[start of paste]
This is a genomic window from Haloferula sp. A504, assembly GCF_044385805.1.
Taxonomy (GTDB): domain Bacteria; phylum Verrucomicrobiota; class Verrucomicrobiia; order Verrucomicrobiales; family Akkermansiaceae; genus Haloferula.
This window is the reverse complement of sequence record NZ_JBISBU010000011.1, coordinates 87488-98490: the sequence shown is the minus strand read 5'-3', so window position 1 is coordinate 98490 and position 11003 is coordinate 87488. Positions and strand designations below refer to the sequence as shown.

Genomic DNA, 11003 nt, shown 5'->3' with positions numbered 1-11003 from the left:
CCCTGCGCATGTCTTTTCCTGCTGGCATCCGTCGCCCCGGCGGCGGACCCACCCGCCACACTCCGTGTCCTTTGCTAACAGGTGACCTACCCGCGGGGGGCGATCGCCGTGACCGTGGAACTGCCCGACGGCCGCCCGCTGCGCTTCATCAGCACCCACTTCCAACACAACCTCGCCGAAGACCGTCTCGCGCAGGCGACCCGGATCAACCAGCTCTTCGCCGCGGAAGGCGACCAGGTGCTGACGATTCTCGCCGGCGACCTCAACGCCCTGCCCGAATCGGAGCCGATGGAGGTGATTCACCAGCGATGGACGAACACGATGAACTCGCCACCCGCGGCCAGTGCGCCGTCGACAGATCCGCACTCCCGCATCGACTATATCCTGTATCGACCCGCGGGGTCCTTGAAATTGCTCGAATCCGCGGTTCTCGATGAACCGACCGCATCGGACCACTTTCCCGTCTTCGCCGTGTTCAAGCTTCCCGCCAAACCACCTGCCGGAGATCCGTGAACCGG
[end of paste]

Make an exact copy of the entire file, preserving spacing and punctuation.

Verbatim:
This is a genomic window from Haloferula sp. A504, assembly GCF_044385805.1.
Taxonomy (GTDB): domain Bacteria; phylum Verrucomicrobiota; class Verrucomicrobiia; order Verrucomicrobiales; family Akkermansiaceae; genus Haloferula.
This window is the reverse complement of sequence record NZ_JBISBU010000011.1, coordinates 87488-98490: the sequence shown is the minus strand read 5'-3', so window position 1 is coordinate 98490 and position 11003 is coordinate 87488. Positions and strand designations below refer to the sequence as shown.

Genomic DNA, 11003 nt, shown 5'->3' with positions numbered 1-11003 from the left:
CCCTGCGCATGTCTTTTCCTGCTGGCATCCGTCGCCCCGGCGGCGGACCCACCCGCCACACTCCGTGTCCTTTGCTAACAGGTGACCTACCCGCGGGGGGCGATCGCCGTGACCGTGGAACTGCCCGACGGCCGCCCGCTGCGCTTCATCAGCACCCACTTCCAACACAACCTCGCCGAAGACCGTCTCGCGCAGGCGACCCGGATCAACCAGCTCTTCGCCGCGGAAGGCGACCAGGTGCTGACGATTCTCGCCGGCGACCTCAACGCCCTGCCCGAATCGGAGCCGATGGAGGTGATTCACCAGCGATGGACGAACACGATGAACTCGCCACCCGCGGCCAGTGCGCCGTCGACAGATCCGCACTCCCGCATCGACTATATCCTGTATCGACCCGCGGGGTCCTTGAAATTGCTCGAATCCGCGGTTCTCGATGAACCGACCGCATCGGACCACTTTCCCGTCTTCGCCGTGTTCAAGCTTCCCGCCAAACCACCTGCCGGAGATCCGTGAACCGG